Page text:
Armstrong has clashed with senators twice in the past year. He dodged questions about whether the Senate’s failed effort to expand Medicaid would have led to better health outcomes. His agency’s changes to the Children’s Medical Services program last year ended coverage for about 9,000 children.
Sen. Denise Grimsley, R-Sebring, supports Armstrong, but said past budget cuts may have cut too deeply.
“I’m not sure that we haven’t over-reduced,” she said. “It’s time for us to go back and look at the funding we give to them, especially in rural counties.”
Others say money is not the problem.
“We have found that Tallahassee is supportive and is doing whatever they can, within their ability, to address the uptick in HIV,” said Priya Rajkumar, vice president of Metro Wellness and Community Centers in Tampa Bay.
Rajkumar said the state has launched programs to address HIV and AIDS in minority communities, including efforts to reach two separate high-risk groups: black women, and men who have sex with men.
Dr. Claude Dharamraj, the retired Pinellas County Health Department director, said much of the state’s money for HIV comes from the federal government.
Most is for people infected by the virus or those who have AIDS.
William Harper, executive director of the AIDS Service Association of Pinellas, said more state money would mean more education and prevention. He doubted budget cuts are tied to higher infection rates and suggested another possible reason.
“I think it’s because there’s more testing going on around the state,” Harper said. “We’re finding people who have been HIV positive for a while and didn’t know it.”
We’re finding people who have been HIV positive for a while and didn’t know it.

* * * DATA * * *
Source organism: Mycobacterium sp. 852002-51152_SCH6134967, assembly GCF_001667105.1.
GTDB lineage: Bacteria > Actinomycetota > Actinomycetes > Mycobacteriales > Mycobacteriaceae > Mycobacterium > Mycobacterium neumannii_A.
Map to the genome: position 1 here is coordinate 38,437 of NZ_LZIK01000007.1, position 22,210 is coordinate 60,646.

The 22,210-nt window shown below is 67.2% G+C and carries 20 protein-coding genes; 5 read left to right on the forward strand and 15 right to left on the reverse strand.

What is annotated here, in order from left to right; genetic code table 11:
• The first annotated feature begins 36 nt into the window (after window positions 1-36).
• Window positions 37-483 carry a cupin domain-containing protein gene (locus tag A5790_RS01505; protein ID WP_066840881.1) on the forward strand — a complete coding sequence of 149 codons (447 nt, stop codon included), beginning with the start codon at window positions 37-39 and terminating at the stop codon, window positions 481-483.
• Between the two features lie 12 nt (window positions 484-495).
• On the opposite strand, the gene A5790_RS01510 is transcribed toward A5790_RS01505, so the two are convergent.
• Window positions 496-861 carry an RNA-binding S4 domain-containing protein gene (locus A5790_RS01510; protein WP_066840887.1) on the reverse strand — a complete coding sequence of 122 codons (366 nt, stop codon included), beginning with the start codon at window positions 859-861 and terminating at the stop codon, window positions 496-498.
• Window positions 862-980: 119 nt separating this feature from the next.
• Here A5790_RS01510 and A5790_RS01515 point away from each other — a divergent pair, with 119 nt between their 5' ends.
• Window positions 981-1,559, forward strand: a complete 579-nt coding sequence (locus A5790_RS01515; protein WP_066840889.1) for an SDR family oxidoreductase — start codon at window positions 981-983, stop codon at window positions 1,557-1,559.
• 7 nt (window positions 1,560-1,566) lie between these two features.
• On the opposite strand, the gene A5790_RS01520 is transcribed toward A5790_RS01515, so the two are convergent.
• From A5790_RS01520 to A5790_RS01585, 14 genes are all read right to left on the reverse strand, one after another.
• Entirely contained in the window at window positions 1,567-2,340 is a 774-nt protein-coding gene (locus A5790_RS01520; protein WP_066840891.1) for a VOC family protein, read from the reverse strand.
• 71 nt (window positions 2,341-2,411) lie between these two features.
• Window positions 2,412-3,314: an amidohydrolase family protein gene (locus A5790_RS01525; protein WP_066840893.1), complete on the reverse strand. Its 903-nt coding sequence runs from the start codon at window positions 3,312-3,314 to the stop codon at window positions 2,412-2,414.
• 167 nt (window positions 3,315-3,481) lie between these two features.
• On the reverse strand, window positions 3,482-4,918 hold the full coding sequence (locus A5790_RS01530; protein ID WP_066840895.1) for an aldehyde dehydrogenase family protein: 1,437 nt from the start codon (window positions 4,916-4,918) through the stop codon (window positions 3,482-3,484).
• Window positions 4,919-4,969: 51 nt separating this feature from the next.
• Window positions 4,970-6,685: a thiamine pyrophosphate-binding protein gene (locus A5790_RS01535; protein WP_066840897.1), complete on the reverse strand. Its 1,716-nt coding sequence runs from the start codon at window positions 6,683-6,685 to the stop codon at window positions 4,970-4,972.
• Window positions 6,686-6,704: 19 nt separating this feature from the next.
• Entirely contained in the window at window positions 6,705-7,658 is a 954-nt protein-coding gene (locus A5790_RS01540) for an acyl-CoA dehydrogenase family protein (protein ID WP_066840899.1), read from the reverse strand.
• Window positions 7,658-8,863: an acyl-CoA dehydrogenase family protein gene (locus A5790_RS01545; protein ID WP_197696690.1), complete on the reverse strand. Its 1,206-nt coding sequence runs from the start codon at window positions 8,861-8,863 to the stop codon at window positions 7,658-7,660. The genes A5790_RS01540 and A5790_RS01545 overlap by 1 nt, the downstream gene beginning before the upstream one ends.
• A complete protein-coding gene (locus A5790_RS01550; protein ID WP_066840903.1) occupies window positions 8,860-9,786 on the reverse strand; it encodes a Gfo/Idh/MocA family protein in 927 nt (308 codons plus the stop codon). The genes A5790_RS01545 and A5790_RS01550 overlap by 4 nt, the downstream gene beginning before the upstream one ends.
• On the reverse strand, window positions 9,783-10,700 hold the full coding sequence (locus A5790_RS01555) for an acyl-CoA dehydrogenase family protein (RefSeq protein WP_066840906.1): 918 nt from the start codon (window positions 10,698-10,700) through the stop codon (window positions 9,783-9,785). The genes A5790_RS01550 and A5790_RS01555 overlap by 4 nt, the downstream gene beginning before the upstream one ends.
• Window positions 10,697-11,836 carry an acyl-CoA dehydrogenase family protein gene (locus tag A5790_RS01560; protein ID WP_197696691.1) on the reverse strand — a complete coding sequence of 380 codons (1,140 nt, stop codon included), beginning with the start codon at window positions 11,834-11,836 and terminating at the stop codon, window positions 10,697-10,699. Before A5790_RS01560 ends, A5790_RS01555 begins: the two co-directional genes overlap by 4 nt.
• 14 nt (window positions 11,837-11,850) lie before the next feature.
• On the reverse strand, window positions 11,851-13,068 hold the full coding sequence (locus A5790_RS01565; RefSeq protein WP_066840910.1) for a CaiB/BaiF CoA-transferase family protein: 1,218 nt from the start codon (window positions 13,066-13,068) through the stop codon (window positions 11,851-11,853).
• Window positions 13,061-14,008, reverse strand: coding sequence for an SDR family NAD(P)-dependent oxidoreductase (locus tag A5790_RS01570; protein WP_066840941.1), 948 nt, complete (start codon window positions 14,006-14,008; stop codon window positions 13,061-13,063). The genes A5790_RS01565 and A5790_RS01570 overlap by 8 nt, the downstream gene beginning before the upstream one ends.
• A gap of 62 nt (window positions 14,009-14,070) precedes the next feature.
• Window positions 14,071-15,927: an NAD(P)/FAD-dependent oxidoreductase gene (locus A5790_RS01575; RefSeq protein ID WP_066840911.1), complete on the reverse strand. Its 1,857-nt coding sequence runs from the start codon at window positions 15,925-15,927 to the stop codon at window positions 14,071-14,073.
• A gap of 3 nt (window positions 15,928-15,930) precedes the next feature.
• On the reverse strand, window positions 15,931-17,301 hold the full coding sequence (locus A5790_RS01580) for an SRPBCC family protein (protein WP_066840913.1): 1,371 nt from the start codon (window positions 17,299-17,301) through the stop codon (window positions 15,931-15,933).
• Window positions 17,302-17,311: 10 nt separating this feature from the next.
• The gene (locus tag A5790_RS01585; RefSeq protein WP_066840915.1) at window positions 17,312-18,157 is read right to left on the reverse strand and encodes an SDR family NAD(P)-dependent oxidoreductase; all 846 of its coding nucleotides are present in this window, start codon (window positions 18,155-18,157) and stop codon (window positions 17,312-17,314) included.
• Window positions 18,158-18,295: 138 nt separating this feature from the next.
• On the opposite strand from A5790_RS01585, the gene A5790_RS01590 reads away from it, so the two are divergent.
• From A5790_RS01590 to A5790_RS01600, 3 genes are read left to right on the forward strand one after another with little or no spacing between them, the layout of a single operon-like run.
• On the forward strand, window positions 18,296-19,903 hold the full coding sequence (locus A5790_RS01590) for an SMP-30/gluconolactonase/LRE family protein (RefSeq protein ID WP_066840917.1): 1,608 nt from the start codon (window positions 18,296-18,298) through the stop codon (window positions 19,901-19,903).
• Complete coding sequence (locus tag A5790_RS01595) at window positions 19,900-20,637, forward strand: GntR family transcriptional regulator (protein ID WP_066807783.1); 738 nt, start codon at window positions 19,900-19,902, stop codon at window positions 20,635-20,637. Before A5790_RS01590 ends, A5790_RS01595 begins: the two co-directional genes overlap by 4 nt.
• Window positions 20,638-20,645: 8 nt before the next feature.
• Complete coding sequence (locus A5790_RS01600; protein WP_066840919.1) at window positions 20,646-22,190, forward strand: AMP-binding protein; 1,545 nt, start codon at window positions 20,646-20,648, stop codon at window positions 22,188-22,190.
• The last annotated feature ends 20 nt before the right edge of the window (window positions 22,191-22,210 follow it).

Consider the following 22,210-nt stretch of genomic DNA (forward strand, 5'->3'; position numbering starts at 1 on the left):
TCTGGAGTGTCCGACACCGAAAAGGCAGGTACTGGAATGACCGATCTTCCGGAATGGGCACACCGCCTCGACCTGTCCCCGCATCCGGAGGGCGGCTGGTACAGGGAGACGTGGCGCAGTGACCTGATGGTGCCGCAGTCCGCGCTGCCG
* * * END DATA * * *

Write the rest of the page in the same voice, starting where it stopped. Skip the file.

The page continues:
William Harper, executive director of the AIDS Service Association of Pinellas
Armstrong declined requests to be interviewed.
The agency has a budget this year of $2.9 billion, mostly from fees and federal grants, with 14,358 budgeted positions, down from 17,367 five years ago.
Scott wants the Legislature to make more health department cuts next year. In his budget recommendations, Scott called for eliminating 718 more Department of Health jobs, of which 507 are in county health departments. Those cuts would save $13 million.
“Nearly two thirds of the proposed staff reductions are vacant and therefore will not impact daily DOH operations of result in any interruption in services,” Scott’s office said.
State agencies often keep long-dormant “phantom jobs” on the books so that they can get credit from the Legislature when they eliminate those jobs to comply with demands to cut spending.
“Now that I see some of the consequences, I need to know what positions were cut that weren’t phantom positions,” Gaetz said.
Armstrong’s own data shows that since fiscal 2010, the year before Scott took office, the amount of state money spent on county health departments has fallen 26 percent, from $173 million that year to $128 million in the budget year that ended last June.
Miami-Dade lost a quarter of its county health revenue from the state during that period. Broward saw a reduction of 27 percent, Pinellas 27 percent and Hillsborough 31 percent. Hillsborough county health director Doug Holt did not respond to a request for comment.
During the same period, Scott also has vetoed millions of dollars for local health care programs.
When Scott signed the current budget last June, he vetoed $9.5 million for the Florida Association of Free and Charitable Clinics, a network of 100 clinics that provide primary care to people lacking insurance.
Scott said liability laws blocked use of the money for salaries, and as a result the program was “not a statewide priority for improved cost, quality and access to health care.”
The clinics’ director called Scott’s statement misleading because the money could have been spent on equipment, support staff and medicines.
In the current budget, Scott also vetoed $3 million for residency slots for rural primary care doctors, $500,000 for local health centers in the Suncoast region north of Tampa Bay and $350,000 for an HIV/AIDS outpatient program at Broward’s public hospitals.